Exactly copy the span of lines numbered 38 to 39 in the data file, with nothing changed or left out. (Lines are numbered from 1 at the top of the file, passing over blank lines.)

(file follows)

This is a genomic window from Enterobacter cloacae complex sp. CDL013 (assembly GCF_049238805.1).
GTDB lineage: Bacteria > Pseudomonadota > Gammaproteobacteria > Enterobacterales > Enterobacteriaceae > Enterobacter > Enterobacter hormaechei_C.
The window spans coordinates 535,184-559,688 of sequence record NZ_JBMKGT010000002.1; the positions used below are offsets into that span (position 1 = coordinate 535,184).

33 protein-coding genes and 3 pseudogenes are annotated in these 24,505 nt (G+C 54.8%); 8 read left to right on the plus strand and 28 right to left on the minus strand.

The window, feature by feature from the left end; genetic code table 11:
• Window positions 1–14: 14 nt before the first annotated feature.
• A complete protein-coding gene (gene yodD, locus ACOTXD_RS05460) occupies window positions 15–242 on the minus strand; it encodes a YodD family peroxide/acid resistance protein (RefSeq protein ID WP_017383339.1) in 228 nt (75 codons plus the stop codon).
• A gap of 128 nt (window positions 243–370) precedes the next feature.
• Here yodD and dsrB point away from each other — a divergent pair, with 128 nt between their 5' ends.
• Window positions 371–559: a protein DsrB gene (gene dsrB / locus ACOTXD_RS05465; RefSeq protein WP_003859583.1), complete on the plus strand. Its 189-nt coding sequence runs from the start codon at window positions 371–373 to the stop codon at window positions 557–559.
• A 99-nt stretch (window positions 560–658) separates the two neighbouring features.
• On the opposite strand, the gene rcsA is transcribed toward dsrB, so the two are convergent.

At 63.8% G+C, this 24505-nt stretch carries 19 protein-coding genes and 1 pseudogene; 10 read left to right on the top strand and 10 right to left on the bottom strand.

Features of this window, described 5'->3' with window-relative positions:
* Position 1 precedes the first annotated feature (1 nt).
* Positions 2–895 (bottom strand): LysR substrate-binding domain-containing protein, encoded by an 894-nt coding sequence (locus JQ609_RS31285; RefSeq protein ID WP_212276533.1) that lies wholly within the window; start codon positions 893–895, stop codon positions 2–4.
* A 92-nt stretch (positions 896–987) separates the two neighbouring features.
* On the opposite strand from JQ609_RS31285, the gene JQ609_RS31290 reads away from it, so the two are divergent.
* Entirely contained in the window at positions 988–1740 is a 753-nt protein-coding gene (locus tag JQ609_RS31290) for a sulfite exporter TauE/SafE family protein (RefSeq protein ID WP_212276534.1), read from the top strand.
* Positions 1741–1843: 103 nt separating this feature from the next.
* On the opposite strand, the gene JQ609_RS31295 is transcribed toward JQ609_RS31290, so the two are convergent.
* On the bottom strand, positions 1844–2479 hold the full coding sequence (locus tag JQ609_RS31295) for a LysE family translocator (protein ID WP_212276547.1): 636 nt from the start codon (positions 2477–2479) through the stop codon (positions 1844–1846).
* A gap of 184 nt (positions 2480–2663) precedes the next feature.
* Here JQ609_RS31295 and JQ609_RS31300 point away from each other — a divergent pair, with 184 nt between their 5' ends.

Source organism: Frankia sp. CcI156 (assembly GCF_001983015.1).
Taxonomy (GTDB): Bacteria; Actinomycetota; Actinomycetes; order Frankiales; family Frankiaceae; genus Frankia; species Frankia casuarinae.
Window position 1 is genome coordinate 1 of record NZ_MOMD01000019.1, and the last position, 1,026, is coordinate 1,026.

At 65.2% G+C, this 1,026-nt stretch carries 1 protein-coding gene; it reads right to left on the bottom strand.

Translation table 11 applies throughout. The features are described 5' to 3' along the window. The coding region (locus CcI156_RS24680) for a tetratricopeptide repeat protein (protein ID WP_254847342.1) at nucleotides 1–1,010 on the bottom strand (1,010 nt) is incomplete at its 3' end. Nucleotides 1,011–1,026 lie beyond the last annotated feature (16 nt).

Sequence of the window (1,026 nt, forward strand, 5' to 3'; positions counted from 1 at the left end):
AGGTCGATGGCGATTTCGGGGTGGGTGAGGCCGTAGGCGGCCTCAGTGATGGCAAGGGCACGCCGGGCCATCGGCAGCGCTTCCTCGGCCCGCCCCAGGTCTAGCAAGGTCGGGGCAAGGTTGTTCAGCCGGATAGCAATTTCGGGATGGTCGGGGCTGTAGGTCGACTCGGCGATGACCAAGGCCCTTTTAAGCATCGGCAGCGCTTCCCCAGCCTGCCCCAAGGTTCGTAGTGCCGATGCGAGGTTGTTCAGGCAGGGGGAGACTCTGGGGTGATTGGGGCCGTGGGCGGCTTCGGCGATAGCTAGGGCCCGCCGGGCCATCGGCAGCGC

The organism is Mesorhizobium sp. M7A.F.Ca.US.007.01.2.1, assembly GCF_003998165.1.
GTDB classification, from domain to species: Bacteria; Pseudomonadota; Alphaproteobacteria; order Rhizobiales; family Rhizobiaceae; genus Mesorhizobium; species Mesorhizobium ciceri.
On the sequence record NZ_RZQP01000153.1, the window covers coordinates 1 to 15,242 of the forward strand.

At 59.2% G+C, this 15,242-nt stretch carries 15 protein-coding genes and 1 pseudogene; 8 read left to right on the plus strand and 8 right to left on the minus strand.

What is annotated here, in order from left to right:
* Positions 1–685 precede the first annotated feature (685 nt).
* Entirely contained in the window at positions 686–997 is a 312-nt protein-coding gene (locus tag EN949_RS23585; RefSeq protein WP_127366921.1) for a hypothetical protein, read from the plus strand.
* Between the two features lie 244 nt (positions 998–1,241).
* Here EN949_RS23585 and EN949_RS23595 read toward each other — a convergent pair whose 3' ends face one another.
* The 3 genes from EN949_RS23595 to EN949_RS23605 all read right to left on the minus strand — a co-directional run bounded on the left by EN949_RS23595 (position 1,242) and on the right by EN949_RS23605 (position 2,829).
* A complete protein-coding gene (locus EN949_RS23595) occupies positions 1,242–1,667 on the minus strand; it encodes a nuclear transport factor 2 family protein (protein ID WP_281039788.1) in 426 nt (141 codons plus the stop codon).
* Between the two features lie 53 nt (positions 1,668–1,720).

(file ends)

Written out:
* Entirely contained in the window at positions 686–997 is a 312-nt protein-coding gene (locus tag EN949_RS23585; RefSeq protein WP_127366921.1) for a hypothetical protein, read from the plus strand.
* Between the two features lie 244 nt (positions 998–1,241).